Scientists Think They Know How Whales Got So Big

iStock
iStock

It can be difficult to understand how enormous the blue whale—the largest animal to ever exist—really is. The mammal can measure up to 105 feet long, have a tongue that can weigh as much as an elephant, and have a massive, golf cart–sized heart powering a 200-ton frame. But while the blue whale might currently be the Andre the Giant of the sea, it wasn’t always so imposing.

For the majority of the 30 million years that baleen whales (the blue whale is one) have occupied the Earth, the mammals usually topped off at roughly 30 feet in length. It wasn’t until about 3 million years ago that the clade of whales experienced an evolutionary growth spurt, tripling in size. And scientists haven’t had any concrete idea why, Wired reports.

A study published in the journal Proceedings of the Royal Society B might help change that. Researchers examined fossil records and studied phylogenetic models (evolutionary relationships) among baleen whales, and found some evidence that climate change may have been the catalyst for turning the large animals into behemoths.

As the ice ages wore on and oceans were receiving nutrient-rich runoff, the whales encountered an increasing number of krill—the small, shrimp-like creatures that provided a food source—resulting from upwelling waters. The more they ate, the more they grew, and their bodies adapted over time. Their mouths grew larger and their fat stores increased, helping them to fuel longer migrations to additional food-enriched areas. Today blue whales eat up to four tons of krill every day.

If climate change set the ancestors of the blue whale on the path to its enormous size today, the study invites the question of what it might do to them in the future. Changes in ocean currents or temperature could alter the amount of available nutrients to whales, cutting off their food supply. With demand for whale oil in the 1900s having already dented their numbers, scientists are hoping that further shifts in their oceanic ecosystem won’t relegate them to history.

[h/t Wired]

Rhode Island Approves Bill to Create an Animal Abuser Registry

iStock/Kerkez
iStock/Kerkez

In what could be a major step toward curbing animal cruelty, Rhode Island just passed a bill requiring convicted abusers to be placed on a statewide registry. The objective? To make sure they don’t adopt another animal.

According to KUTV, the bill was approved by the Rhode Island House of Representatives on Thursday and is awaiting Senate approval. Under the law, anyone convicted of abusing an animal would be required to pay a $125 fee and register with the database. The collection of names will be made available to animal shelters and adoption agencies, which will be required to check the registry before adopting out any pets. If the prospective owner’s name appears, they will not be permitted to adopt the animal.

Convicted abusers have five days to register, either from the time of their conviction if no jail time is mandated or from the time of their release. The prohibition on owning another animal lasts 15 years. If they're convicted a second time, they would be banned for life.

A number of communities across the country have enacted similar laws in recent years, including Hillsborough County in Florida, Cook County in Illinois, and New York City. The state of Louisiana was fielding a bill last week, but the proposal was ultimately pulled from committee consideration after a critical response from the American Society for the Prevention of Cruelty to Animals (ASPCA). The group’s policy statement argues that registries are costly to maintain, not often utilized by adoption centers, and don’t address the potential for abusers to find animals in other ways. The group also asserts that registries may influence potential convictions, as defendants and their legal representation might plea to lesser charges to avoid being placed in the database. The ASPCA instead recommends court-mandated no-contact orders for convicted animal abusers.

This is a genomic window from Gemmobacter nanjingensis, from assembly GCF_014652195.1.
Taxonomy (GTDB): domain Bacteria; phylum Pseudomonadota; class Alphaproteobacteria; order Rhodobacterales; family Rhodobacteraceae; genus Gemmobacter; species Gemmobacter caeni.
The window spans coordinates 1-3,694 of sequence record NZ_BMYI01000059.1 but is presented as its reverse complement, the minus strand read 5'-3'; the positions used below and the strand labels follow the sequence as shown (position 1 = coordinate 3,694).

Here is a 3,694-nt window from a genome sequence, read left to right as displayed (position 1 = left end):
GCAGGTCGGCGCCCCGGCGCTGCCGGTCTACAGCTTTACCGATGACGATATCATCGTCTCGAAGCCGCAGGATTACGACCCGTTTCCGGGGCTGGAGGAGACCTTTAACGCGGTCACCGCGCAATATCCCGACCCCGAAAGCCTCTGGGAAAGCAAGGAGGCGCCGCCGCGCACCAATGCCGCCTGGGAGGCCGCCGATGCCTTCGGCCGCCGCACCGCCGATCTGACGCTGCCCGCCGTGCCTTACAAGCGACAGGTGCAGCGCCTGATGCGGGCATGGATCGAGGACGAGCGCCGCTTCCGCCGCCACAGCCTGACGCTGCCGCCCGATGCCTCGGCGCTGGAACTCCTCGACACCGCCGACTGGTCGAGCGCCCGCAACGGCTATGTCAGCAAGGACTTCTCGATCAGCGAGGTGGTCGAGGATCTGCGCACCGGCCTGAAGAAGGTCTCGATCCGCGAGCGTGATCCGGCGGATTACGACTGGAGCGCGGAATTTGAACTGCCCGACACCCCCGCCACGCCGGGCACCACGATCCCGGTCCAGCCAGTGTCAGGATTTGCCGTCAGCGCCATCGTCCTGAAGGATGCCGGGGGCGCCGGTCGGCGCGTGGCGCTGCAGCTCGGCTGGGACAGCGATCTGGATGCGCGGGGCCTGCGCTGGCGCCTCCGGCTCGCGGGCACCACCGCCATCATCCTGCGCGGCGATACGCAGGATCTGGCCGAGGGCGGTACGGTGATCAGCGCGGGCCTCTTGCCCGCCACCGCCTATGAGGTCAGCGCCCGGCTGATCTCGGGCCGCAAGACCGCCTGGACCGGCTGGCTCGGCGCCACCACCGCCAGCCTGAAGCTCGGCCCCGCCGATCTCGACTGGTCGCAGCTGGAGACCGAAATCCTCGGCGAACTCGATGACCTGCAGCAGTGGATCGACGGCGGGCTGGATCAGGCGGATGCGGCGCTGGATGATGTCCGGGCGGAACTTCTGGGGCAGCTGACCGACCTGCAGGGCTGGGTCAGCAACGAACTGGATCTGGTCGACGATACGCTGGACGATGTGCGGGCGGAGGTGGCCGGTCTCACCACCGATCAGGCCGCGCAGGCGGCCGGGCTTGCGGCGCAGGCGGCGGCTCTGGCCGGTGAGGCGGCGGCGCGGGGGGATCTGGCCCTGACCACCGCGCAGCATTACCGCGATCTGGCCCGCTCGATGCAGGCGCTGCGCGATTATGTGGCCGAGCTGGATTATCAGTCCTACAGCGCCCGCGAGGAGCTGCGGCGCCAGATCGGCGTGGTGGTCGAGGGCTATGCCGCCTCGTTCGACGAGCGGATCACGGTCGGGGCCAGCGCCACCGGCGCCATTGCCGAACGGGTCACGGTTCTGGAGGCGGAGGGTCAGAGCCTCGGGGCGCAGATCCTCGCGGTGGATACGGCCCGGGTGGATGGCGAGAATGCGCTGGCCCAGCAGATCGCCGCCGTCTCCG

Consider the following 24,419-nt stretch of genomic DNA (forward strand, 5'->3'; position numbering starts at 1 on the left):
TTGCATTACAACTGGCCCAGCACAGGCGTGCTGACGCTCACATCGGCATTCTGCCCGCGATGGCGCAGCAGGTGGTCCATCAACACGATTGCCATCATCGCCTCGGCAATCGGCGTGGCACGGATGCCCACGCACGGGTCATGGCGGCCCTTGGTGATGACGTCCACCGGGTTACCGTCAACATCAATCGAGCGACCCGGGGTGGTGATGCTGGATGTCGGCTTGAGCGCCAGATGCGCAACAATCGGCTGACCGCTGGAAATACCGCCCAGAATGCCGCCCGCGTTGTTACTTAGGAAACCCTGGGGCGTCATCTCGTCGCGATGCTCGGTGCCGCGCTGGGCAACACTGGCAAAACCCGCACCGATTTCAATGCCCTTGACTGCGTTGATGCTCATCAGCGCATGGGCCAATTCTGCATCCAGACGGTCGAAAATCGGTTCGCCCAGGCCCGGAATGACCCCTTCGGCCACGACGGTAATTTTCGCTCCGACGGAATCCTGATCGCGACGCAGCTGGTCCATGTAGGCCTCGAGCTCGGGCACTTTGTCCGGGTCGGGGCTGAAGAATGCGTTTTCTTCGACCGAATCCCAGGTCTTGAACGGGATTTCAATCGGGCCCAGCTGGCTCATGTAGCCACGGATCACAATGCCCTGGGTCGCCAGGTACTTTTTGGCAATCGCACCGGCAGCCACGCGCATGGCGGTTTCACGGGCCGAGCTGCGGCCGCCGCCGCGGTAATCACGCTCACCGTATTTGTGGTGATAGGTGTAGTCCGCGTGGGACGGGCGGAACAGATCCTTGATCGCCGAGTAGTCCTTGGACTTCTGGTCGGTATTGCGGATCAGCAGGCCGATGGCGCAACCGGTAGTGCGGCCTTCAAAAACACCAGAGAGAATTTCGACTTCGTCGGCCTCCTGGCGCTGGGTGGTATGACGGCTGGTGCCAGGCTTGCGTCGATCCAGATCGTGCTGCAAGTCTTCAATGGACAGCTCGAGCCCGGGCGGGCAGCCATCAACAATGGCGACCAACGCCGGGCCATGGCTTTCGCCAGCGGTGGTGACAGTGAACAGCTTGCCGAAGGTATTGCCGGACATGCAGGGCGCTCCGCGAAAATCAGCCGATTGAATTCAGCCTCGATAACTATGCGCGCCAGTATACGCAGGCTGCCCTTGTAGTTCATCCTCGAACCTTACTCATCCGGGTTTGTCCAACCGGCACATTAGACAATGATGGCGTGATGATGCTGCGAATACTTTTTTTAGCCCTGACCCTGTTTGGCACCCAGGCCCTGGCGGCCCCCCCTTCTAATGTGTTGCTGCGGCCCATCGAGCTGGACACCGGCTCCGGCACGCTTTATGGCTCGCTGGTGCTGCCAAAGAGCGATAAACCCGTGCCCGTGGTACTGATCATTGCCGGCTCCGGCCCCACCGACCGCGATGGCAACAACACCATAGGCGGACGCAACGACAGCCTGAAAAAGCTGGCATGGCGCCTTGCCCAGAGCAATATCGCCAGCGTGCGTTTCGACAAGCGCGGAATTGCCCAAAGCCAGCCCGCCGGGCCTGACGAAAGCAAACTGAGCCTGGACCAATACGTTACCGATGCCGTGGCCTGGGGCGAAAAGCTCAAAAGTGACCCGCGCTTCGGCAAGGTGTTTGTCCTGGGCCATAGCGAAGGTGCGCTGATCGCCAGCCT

[h/t KUTV]

This Inflatable Sloth Pool Float Is the Perfect Accessory for Lazy Summer Days

SwimWays
SwimWays

Summer is the perfect time to channel your inner sloth. Even if you don't plan on sleeping 15 to 20 hours a day, you can take inspiration from the animal's lifestyle and plan to move as little as possible. This supersized sloth pool float from SwimWays, spotted by Romper, will help you achieve that goal.

It's hard not to feel lazy when you're being hugged by a giant inflatable sloth. This floating pool chair is 50 inches long, 40 inches tall, and 36 inches wide, with two "arms" to support you as you lounge in the water.

One of the sloth's paws includes a built-in cup holder, so you don't have to expend any extra energy by getting up in order to stay hydrated. Unlike some pool floats, this accessory allows you to sit upright—which means you can drink, read, or talk to the people around you without straining your neck.

The sloth floatie is available for $35 on Amazon or Walmart. SwimWays also makes the same product in different animal designs, including a panda and a teddy bear. And if you're looking for a pool accessory that gives you even more room to spread out, this inflatable dachshund float may be just what you need.

People sitting in animal pool floats.
SwimWays

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